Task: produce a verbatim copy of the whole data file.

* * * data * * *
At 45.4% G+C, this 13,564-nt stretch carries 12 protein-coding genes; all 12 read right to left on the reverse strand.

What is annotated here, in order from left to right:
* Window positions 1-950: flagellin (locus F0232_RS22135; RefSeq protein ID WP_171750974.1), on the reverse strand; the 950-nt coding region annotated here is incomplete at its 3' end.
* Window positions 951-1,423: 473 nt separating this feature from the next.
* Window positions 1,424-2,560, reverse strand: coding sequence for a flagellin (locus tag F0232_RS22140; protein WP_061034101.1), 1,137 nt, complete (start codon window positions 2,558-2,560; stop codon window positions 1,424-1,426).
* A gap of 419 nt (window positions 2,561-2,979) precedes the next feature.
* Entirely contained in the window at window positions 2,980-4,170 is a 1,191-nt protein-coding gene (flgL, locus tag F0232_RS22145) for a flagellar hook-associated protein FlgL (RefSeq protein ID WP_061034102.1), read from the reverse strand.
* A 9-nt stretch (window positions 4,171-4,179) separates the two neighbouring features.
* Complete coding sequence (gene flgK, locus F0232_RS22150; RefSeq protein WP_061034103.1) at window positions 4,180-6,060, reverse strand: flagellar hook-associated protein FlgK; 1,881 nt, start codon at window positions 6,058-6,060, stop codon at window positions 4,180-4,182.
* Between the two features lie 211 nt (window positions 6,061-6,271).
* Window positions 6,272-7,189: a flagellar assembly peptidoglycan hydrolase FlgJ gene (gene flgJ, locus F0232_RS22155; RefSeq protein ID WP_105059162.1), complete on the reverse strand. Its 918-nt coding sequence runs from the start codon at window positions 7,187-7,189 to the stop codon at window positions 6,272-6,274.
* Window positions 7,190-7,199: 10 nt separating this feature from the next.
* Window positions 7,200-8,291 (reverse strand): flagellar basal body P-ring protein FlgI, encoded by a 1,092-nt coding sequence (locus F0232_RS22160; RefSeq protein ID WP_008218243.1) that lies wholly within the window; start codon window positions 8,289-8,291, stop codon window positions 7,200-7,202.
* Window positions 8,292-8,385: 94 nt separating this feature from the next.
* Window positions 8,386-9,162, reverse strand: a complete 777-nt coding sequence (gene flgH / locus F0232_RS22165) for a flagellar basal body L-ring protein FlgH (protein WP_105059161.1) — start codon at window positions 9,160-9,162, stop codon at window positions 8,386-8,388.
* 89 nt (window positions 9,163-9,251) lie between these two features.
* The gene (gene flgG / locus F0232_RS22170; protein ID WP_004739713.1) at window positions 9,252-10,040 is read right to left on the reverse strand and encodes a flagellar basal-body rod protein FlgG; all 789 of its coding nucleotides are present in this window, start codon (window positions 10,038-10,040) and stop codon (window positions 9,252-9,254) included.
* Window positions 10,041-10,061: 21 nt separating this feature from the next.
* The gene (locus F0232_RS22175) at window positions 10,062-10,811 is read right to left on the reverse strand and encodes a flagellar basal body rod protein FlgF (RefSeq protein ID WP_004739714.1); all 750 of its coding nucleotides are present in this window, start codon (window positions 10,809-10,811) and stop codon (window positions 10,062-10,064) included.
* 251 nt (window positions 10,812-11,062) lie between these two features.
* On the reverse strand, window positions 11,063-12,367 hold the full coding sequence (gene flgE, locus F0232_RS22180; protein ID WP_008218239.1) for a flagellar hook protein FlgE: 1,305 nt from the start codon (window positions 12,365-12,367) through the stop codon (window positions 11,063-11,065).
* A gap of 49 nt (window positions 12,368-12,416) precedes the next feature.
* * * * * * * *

At 45.4% G+C, this 13,564-nt stretch carries 12 protein-coding genes; all 12 read right to left on the reverse strand.

What is annotated here, in order from left to right:
* Window positions 1-950: flagellin (locus F0232_RS22135; RefSeq protein ID WP_171750974.1), on the reverse strand; the 950-nt coding region annotated here is incomplete at its 3' end.
* Window positions 951-1,423: 473 nt separating this feature from the next.
* Window positions 1,424-2,560, reverse strand: coding sequence for a flagellin (locus tag F0232_RS22140; protein WP_061034101.1), 1,137 nt, complete (start codon window positions 2,558-2,560; stop codon window positions 1,424-1,426).
* A gap of 419 nt (window positions 2,561-2,979) precedes the next feature.
* Entirely contained in the window at window positions 2,980-4,170 is a 1,191-nt protein-coding gene (flgL, locus tag F0232_RS22145) for a flagellar hook-associated protein FlgL (RefSeq protein ID WP_061034102.1), read from the reverse strand.
* A 9-nt stretch (window positions 4,171-4,179) separates the two neighbouring features.
* Complete coding sequence (gene flgK, locus F0232_RS22150; RefSeq protein WP_061034103.1) at window positions 4,180-6,060, reverse strand: flagellar hook-associated protein FlgK; 1,881 nt, start codon at window positions 6,058-6,060, stop codon at window positions 4,180-4,182.
* Between the two features lie 211 nt (window positions 6,061-6,271).
* Window positions 6,272-7,189: a flagellar assembly peptidoglycan hydrolase FlgJ gene (gene flgJ, locus F0232_RS22155; RefSeq protein ID WP_105059162.1), complete on the reverse strand. Its 918-nt coding sequence runs from the start codon at window positions 7,187-7,189 to the stop codon at window positions 6,272-6,274.
* Window positions 7,190-7,199: 10 nt separating this feature from the next.
* Window positions 7,200-8,291 (reverse strand): flagellar basal body P-ring protein FlgI, encoded by a 1,092-nt coding sequence (locus F0232_RS22160; RefSeq protein ID WP_008218243.1) that lies wholly within the window; start codon window positions 8,289-8,291, stop codon window positions 7,200-7,202.
* Window positions 8,292-8,385: 94 nt separating this feature from the next.
* Window positions 8,386-9,162, reverse strand: a complete 777-nt coding sequence (gene flgH / locus F0232_RS22165) for a flagellar basal body L-ring protein FlgH (protein WP_105059161.1) — start codon at window positions 9,160-9,162, stop codon at window positions 8,386-8,388.
* 89 nt (window positions 9,163-9,251) lie between these two features.
* The gene (gene flgG / locus F0232_RS22170; protein ID WP_004739713.1) at window positions 9,252-10,040 is read right to left on the reverse strand and encodes a flagellar basal-body rod protein FlgG; all 789 of its coding nucleotides are present in this window, start codon (window positions 10,038-10,040) and stop codon (window positions 9,252-9,254) included.
* Window positions 10,041-10,061: 21 nt separating this feature from the next.
* The gene (locus F0232_RS22175) at window positions 10,062-10,811 is read right to left on the reverse strand and encodes a flagellar basal body rod protein FlgF (RefSeq protein ID WP_004739714.1); all 750 of its coding nucleotides are present in this window, start codon (window positions 10,809-10,811) and stop codon (window positions 10,062-10,064) included.
* 251 nt (window positions 10,812-11,062) lie between these two features.
* On the reverse strand, window positions 11,063-12,367 hold the full coding sequence (gene flgE, locus F0232_RS22180; protein ID WP_008218239.1) for a flagellar hook protein FlgE: 1,305 nt from the start codon (window positions 12,365-12,367) through the stop codon (window positions 11,063-11,065).
* A gap of 49 nt (window positions 12,368-12,416) precedes the next feature.